Listen to the story.
CURWOOD: With the eyes of the military on Central Asia, oil markets are taking notice. Afghanistan's neighbors include Uzbekistan, Turkmenistan, Kazakhstan, and Azerbaijan. And these nations are rich in oil. I'm joined now by Frederick Starr, Chairman of the Central Asia Institute at Johns Hopkins University. Mr. Starr, what are some of the estimates on how much oil is in this region of the world?
STARR: Well, the estimates are only that. But what we now know for sure is that the proven reserves are slightly greater than those of the North Sea. This already puts it in the big leagues, although as a percentage of global proven reserves, it doesn't put it over four or five percent.
CURWOOD: Still, this is about what the United States has, if I remember my....
STARR: Exactly right. The fact is three percent, four percent of the world's proven reserves, depending on its physical location and accessibility, can be terribly important.
CURWOOD: Tell me about the infrastructure to get this oil out of the Caspian Sea region. How is it set up at this point?
STARR: The big problem with not only the Caspian itself, but Central Asia, is that it's remote from everywhere. There is a kind of transportation surtax on everything moving in or moving out, including oil. Now the pipeline system is basically through the old Soviet Union with one small pipeline going due west from Azerbaijan to Georgia on the Black Sea, and it gets piped from there. There is no real pipeline to the south that would take you to the Persian Gulf via Iran. Nor is there a pipeline to the east that would take you to China. Nor is there one southeast across Afghanistan to Pakistan and India. All of these are under discussion. The only one actively being planned at this point is the one due west across Turkey to the Mediterranean port of Ceyhan.
CURWOOD: So, tell us now, U.S. military action in this area, how does this affect oil business in the area?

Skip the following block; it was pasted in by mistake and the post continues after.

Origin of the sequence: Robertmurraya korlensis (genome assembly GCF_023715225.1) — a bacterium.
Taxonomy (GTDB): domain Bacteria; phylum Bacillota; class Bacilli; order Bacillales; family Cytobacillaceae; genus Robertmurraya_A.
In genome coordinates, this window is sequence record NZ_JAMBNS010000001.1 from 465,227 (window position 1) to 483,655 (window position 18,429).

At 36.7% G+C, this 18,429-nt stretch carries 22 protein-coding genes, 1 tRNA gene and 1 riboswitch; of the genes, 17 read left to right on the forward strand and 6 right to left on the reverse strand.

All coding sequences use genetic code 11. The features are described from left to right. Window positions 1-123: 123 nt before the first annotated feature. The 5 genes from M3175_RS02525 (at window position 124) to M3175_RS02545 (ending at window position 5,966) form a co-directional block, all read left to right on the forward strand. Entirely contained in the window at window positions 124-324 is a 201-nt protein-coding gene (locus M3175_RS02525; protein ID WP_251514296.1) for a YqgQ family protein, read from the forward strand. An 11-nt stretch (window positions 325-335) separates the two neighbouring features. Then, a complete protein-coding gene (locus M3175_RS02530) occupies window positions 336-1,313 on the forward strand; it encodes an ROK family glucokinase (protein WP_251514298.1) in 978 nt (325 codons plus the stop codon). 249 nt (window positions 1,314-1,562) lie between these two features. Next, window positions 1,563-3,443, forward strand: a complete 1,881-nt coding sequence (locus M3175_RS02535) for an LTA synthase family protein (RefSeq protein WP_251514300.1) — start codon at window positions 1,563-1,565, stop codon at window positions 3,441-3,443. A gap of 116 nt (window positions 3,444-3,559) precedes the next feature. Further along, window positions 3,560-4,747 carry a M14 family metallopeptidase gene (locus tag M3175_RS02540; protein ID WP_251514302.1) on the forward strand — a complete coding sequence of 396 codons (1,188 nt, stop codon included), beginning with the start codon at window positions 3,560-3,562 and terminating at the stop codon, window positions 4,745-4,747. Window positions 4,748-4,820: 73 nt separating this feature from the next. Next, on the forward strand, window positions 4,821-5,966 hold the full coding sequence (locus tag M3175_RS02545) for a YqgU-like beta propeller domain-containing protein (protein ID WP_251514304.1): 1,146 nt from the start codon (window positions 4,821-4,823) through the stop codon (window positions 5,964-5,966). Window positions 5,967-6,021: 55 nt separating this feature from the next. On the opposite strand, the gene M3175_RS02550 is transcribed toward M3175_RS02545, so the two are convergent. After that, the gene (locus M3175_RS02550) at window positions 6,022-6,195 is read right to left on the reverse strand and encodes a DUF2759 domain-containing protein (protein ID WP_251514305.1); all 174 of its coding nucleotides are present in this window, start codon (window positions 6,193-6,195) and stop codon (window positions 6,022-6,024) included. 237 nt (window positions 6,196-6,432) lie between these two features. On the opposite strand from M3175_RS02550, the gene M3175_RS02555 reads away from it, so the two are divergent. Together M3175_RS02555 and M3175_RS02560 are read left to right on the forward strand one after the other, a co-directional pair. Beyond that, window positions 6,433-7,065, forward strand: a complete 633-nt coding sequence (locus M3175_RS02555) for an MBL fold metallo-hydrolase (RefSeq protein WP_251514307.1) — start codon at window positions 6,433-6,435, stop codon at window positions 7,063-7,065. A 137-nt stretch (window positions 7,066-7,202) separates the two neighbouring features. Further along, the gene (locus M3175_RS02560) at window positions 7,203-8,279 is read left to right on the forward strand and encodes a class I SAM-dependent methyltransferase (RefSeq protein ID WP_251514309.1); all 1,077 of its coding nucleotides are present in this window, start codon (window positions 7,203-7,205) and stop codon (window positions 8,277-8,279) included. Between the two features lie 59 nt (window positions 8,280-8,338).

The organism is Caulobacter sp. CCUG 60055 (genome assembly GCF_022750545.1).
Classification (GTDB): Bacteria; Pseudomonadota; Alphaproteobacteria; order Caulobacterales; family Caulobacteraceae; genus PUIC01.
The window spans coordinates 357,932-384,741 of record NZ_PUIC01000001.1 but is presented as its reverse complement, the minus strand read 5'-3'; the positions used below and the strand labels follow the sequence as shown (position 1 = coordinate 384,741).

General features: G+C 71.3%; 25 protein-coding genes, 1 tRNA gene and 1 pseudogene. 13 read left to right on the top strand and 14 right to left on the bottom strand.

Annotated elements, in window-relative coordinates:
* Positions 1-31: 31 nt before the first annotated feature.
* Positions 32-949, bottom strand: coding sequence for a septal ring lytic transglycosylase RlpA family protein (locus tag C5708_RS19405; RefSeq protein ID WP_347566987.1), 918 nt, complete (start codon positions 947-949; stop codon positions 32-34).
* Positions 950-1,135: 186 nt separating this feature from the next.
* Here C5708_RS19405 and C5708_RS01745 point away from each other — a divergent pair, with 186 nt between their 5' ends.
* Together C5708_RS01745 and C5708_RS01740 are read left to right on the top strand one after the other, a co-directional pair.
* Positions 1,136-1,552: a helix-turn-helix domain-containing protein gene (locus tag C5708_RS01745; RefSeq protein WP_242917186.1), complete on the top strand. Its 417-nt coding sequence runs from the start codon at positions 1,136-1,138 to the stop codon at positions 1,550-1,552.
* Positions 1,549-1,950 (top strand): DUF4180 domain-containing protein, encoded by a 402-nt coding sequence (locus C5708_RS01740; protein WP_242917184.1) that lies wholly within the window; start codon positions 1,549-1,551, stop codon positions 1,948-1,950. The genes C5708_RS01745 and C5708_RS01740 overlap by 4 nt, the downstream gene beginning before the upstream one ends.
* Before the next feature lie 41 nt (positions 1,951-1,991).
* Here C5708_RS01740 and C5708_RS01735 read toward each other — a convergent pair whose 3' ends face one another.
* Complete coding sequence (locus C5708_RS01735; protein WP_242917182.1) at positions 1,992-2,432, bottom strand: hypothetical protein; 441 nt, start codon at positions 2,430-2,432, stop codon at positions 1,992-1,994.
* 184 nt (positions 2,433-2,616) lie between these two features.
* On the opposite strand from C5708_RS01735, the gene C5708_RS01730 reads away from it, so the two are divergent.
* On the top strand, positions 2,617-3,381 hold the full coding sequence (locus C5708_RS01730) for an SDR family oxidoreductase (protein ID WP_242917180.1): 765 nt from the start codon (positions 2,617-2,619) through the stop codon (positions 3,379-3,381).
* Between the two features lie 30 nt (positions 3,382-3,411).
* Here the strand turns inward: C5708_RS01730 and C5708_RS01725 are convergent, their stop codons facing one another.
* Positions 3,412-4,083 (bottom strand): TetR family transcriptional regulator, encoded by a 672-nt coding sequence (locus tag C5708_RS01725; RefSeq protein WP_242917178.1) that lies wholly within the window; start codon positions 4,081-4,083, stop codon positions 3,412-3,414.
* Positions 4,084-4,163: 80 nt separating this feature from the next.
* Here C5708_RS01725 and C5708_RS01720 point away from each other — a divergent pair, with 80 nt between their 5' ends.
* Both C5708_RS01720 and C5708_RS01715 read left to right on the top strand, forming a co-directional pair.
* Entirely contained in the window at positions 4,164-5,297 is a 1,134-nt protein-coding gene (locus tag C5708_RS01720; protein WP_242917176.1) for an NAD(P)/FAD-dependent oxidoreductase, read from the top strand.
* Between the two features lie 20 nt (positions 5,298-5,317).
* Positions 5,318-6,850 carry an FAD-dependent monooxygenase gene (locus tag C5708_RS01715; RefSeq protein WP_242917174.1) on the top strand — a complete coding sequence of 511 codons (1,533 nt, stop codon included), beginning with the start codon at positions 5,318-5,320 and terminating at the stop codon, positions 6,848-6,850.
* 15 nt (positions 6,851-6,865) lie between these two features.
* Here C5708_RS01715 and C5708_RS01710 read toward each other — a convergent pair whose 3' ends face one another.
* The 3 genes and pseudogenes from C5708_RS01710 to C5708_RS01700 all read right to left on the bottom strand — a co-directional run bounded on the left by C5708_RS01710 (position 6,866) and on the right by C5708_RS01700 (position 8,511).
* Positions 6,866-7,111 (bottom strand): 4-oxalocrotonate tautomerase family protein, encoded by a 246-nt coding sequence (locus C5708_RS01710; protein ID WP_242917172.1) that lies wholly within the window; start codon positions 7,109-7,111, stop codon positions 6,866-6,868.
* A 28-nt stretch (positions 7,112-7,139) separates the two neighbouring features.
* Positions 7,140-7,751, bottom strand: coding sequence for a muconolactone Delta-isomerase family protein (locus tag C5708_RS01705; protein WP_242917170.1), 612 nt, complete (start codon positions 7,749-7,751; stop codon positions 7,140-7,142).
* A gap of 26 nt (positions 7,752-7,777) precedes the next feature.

STARR: Assume, for a moment, that there is serious military activity. Also, that this results in some kind of resonance elsewhere in the Arab world. And that, this, in turn, drives up the price of oil due to our sense of risk in Saudi Arabia, etc. If that happens, it means that a lot of oil in the Caspian basin that today may not be cost-effective to extract, becomes cost-effective. I assume the main result will be the Caspian region, even though it's only a marginal part of the world oil supply, will become more important. There will be more exploration. There will be more extraction. And it's importance as a kind of balance for Europe to its Persian Gulf sources will soar.
CURWOOD: From the standpoint of an oil consumer, who will feel the most impact from changes now in the Caspian basin?
STARR: In a narrow sense, most of this oil will be consumed in Europe. Indeed, probably in Eastern Europe. But, the nature of oil is that it is a globalized market. And, therefore, if you add, at a crucial point, a flow of oil from the Caspian, it could become a major stabilizer of prices that every consumer worldwide would feel.
CURWOOD: If the U.S. is involved on the ground here in this region, in particular, in Afghanistan, what kind of ripple effect might it have?
STARR: If the U.S. is involved in Afghanistan, the pressure is going to be on the entire Persian Gulf region. It could be even destabilizing particularly with regard to Saudi Arabia. That effects us very directly. It effects the Europeans even more so.
CURWOOD: What would those effects be?
STARR: In the very least, driving up the price of oil and forcing many questions about alternative sources of oil and, indeed, alternatives to oil. The short run could be a real crisis in oil supplies, not just to the west but to Asia, as well. That could drive all the economies into real crisis.
CURWOOD: Frederick Starr is Chairman of the Central Asia Institute at Johns Hopkins University. Thank you, sir, for joining us.
STARR: Thank you very much.